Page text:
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Worth's Folly – Bridgette Ashton excavates Plymouth's hidden history

BA (Hons) Illustraton Lecturer Bridgette Ashton created Worth's Folly as part of the city’s Plymouth Art Weekender to commemorate the accidental discovery in 1886 of Plymouth’s Palaeolithic Cattedown Cave.
BA (Hons) Illustration Lecturer Bridgette Ashton was awarded the History Commission, from Visual Arts Plymouth and The Box, Plymouth, to create a temporary public art commission earlier this year as part of the city’s Plymouth Art Weekender.

Artists were invited to produce an artwork that helps to unlock and uncover stories from Plymouth’s rich heritage. Bridgette’s creation, ‘Worth’s Folly’, commemorated the accidental discovery in 1886 of Plymouth’s Palaeolithic Cattedown Cave. The works highlighted links between the little-known cave and Plymouth Atheneum, where the cave’s excavated finds were initially displayed, and subsequently partially destroyed, during the Blitz.

A sculptural structure, suggesting the proportions and scale of the cave at Cattedown Wharf, was temporarily placed close to the Athenaeum building in the city centre. It was placed adjacent to key buildings relevant to the city’s pre and post-war destruction and reconstruction. To accompany the structure, nearby hoardings surrounding a derelict site housed information boards contextualising aspects of the caves and the Athenaeum.

Worths Folly sculptures by Bridgette Ashton

Worths Folly sculptures by Bridgette Ashton

Integral to the project were a series of guided visits to the site of the caves, whose exact location is not widely known throughout the city. Pre-booked minibus excursions transported participants to the cave’s location, where a guided tour to the anonymous site proposed multilayered histories and narratives. An accompanying guidebook showcased the faunal and human remains found in the cave.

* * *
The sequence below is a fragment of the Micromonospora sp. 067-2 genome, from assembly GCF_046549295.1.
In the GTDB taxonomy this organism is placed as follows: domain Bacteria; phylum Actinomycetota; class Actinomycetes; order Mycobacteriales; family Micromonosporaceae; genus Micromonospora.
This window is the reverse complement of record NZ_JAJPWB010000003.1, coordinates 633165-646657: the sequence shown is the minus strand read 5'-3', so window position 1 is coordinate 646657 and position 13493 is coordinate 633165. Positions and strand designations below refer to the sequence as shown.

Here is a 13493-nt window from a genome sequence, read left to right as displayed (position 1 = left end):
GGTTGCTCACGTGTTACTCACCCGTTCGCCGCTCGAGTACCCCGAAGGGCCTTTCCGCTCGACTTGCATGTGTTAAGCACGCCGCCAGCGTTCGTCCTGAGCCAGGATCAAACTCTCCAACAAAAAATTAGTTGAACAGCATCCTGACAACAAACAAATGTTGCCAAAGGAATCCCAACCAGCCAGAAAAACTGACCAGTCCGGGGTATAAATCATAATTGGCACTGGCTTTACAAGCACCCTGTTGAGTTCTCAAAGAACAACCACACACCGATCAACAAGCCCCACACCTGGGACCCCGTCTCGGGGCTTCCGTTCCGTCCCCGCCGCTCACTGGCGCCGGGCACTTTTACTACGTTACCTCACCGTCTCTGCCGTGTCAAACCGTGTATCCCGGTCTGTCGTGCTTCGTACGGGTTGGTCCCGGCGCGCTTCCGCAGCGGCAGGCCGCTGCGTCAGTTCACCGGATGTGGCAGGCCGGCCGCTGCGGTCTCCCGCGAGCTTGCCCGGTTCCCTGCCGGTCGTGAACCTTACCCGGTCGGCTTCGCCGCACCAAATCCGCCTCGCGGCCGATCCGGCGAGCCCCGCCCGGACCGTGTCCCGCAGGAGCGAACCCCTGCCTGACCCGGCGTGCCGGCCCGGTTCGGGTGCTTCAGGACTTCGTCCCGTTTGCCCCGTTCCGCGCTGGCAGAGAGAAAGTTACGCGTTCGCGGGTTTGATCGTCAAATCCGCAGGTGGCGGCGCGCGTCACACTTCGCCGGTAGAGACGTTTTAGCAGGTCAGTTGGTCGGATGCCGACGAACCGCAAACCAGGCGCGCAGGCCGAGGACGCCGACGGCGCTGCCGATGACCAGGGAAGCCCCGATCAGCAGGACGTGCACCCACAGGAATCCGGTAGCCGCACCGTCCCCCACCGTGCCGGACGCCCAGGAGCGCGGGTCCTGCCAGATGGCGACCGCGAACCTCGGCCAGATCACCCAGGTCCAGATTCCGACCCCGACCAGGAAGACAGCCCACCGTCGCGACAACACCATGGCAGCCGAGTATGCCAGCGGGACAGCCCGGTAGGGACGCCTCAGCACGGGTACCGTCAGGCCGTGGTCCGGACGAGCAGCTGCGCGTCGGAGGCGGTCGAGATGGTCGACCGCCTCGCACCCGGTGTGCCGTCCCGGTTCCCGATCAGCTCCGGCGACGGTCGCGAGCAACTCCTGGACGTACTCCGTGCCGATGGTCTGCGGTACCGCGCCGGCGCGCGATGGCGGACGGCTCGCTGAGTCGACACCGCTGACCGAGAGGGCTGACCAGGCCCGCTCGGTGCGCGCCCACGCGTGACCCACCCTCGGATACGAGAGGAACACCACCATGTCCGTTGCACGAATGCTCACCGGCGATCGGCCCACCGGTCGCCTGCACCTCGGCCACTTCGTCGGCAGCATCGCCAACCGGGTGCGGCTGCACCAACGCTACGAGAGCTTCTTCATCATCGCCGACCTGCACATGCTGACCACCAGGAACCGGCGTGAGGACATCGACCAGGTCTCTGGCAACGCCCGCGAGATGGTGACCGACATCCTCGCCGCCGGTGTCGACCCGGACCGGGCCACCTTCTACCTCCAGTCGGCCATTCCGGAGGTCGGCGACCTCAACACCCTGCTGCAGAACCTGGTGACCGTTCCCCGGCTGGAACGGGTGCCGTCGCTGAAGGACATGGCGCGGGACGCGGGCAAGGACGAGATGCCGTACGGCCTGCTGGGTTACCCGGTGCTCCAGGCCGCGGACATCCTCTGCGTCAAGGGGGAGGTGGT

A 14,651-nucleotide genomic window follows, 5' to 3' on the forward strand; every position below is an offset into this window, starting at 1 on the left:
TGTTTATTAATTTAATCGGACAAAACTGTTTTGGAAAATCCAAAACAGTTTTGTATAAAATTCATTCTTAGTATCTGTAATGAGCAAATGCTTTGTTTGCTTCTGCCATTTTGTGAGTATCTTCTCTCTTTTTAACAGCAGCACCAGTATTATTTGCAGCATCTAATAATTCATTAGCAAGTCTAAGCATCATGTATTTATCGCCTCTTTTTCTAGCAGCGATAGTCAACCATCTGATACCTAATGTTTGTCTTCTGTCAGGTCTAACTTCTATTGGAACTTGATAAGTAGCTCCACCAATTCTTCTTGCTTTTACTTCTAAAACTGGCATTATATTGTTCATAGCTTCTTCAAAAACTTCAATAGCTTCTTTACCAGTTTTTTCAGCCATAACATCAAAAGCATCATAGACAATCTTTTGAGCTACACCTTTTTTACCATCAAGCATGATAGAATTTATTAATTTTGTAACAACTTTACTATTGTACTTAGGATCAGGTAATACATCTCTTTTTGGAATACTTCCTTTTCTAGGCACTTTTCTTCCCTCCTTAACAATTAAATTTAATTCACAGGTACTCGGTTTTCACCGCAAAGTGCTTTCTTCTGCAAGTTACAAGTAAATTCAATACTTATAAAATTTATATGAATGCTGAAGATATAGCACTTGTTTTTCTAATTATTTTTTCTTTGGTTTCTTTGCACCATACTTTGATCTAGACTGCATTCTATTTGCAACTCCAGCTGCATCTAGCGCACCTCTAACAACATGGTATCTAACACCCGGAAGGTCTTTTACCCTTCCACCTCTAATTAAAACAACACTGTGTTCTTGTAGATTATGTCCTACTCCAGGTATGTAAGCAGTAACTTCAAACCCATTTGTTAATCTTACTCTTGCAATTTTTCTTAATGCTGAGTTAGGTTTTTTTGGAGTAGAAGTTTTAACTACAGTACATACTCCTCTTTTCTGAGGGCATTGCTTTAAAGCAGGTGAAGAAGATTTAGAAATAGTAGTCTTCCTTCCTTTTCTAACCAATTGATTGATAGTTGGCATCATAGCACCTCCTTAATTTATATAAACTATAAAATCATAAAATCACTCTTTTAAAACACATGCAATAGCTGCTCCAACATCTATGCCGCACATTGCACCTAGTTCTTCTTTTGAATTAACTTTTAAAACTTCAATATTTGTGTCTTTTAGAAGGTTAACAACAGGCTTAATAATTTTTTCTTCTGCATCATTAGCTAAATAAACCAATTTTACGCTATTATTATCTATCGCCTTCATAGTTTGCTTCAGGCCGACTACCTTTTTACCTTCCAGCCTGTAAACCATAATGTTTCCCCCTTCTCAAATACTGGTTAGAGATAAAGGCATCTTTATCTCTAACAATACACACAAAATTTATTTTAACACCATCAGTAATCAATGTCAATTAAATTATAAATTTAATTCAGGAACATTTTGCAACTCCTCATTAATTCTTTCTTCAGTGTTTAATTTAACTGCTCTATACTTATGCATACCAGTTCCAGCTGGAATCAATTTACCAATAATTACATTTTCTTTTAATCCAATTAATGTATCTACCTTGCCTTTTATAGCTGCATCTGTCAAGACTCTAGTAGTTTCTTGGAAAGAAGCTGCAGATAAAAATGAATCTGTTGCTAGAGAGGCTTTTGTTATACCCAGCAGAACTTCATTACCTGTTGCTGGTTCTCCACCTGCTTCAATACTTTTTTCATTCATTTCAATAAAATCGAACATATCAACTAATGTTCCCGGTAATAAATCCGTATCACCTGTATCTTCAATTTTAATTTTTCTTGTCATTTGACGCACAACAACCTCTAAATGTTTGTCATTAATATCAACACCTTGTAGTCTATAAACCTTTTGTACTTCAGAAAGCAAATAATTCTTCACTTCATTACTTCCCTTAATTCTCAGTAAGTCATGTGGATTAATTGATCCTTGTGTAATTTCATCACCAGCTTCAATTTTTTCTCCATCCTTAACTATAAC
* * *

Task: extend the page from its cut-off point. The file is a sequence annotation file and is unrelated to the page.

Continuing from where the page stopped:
Bridgette’s practice includes sculpture, print, drawing, publications and participatory works, including walks. Her recent work has looked at redundant or overlooked sites, objects and archives. Her scale-models, depictions and proposals engage with the histories and narratives of sites and locations. Over the past ten years she has created a number of projects exploring areas and subjects related to Plymouth.

Worths Folly billboards

Worths Folly billboards

“Previously I had made a series of works looking at various caves and underground excavations which once had some kind of significance or importance, but which were no longer accessible,” Bridgette said. “The works I made in response to these sites and locations acted as kind of commemorations or memorials, and were often realised as sculptural scale models using plans, descriptions and archive photographs as reference.

“Subjects included a cavernous cliff cave in North Cornwall which had, up until the 1920s, been used as a summer concert venue for up to a thousand visitors but which became 'unsafe' and was dynamited (without public knowledge) in the 1980s. Another underground phenomena I became fascinated with was a subterranean bathing complex in Margate in Kent, built in 1824. This architecturally important structure, featuring an underground seawater plunge bath and bathing machine tunnel, went through numerous redevelopments and fell into gradual dereliction.”

Bridgette Ashton prepares to lead the Worths Folly tour

Bridgette Ashton prepares to lead the Worths Folly tour

Worths Folly maquettes by Bridgette Ashton

Worths Folly macquettes by Bridgette Ashton

“I began looking into the history of the Cattedown Cave about five years ago. The cave was unearthed (and partially destroyed) during quarrying in the 1890s. Paleolithic bones including 15 human skeletons were discovered there by R N Worth, a one-time president of the Plymouth Athenaeum. The bones were displayed in the Athenaeum until the building was gutted by an incendiary bomb during WW2. The few surviving fire-damaged remains of Worth's finds were retrieved and later displayed in Plymouth City Museum.”

“‘Worth's Folly’ was intended as a commemoration or celebration of the cave itself and also as testament to the fate of its contents. The sculpture and guided walks during the Art Weekender were presented in a way to encourage dialogue, exchange and contributions from participants and audience.”

For more information on Bridgette's exhibition and previous works, take a look at her website.